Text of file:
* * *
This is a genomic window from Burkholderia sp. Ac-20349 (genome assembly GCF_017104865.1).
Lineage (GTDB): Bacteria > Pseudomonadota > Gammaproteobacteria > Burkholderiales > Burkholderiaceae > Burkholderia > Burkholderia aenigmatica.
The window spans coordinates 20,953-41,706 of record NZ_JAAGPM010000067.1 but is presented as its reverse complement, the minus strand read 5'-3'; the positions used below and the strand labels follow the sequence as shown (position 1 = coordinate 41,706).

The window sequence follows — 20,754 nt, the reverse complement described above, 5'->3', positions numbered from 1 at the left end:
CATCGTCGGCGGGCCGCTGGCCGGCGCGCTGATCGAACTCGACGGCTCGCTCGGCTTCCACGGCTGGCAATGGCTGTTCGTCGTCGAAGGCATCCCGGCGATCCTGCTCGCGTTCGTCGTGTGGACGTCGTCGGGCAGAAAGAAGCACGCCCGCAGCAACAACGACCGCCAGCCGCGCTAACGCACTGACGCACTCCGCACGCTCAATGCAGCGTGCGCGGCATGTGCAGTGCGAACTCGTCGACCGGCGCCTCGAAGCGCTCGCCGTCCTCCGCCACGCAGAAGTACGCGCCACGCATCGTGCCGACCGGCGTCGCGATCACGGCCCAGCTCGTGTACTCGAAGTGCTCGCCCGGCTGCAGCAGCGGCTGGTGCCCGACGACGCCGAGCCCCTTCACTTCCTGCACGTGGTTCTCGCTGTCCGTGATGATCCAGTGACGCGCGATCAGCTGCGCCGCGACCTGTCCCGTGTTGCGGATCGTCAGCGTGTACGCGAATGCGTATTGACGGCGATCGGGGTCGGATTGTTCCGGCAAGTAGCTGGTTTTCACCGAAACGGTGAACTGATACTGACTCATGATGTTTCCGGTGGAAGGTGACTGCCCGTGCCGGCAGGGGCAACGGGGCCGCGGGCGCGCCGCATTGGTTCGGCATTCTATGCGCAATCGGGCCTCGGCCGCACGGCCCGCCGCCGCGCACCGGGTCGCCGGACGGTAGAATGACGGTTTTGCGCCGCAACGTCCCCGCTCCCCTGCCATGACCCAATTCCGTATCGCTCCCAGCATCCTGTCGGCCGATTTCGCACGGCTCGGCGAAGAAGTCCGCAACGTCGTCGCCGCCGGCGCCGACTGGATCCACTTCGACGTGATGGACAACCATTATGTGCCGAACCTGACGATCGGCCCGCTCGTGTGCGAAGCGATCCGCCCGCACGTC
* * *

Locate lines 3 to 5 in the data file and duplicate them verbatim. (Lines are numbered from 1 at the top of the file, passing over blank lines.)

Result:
The window spans coordinates 20,953-41,706 of record NZ_JAAGPM010000067.1 but is presented as its reverse complement, the minus strand read 5'-3'; the positions used below and the strand labels follow the sequence as shown (position 1 = coordinate 41,706).

The window sequence follows — 20,754 nt, the reverse complement described above, 5'->3', positions numbered from 1 at the left end:
CATCGTCGGCGGGCCGCTGGCCGGCGCGCTGATCGAACTCGACGGCTCGCTCGGCTTCCACGGCTGGCAATGGCTGTTCGTCGTCGAAGGCATCCCGGCGATCCTGCTCGCGTTCGTCGTGTGGACGTCGTCGGGCAGAAAGAAGCACGCCCGCAGCAACAACGACCGCCAGCCGCGCTAACGCACTGACGCACTCCGCACGCTCAATGCAGCGTGCGCGGCATGTGCAGTGCGAACTCGTCGACCGGCGCCTCGAAGCGCTCGCCGTCCTCCGCCACGCAGAAGTACGCGCCACGCATCGTGCCGACCGGCGTCGCGATCACGGCCCAGCTCGTGTACTCGAAGTGCTCGCCCGGCTGCAGCAGCGGCTGGTGCCCGACGACGCCGAGCCCCTTCACTTCCTGCACGTGGTTCTCGCTGTCCGTGATGATCCAGTGACGCGCGATCAGCTGCGCCGCGACCTGTCCCGTGTTGCGGATCGTCAGCGTGTACGCGAATGCGTATTGACGGCGATCGGGGTCGGATTGTTCCGGCAAGTAGCTGGTTTTCACCGAAACGGTGAACTGATACTGACTCATGATGTTTCCGGTGGAAGGTGACTGCCCGTGCCGGCAGGGGCAACGGGGCCGCGGGCGCGCCGCATTGGTTCGGCATTCTATGCGCAATCGGGCCTCGGCCGCACGGCCCGCCGCCGCGCACCGGGTCGCCGGACGGTAGAATGACGGTTTTGCGCCGCAACGTCCCCGCTCCCCTGCCATGACCCAATTCCGTATCGCTCCCAGCATCCTGTCGGCCGATTTCGCACGGCTCGGCGAAGAAGTCCGCAACGTCGTCGCCGCCGGCGCCGACTGGATCCACTTCGACGTGATGGACAACCATTATGTGCCGAACCTGACGATCGGCCCGCTCGTGTGCGAAGCGATCCGCCCGCACGTC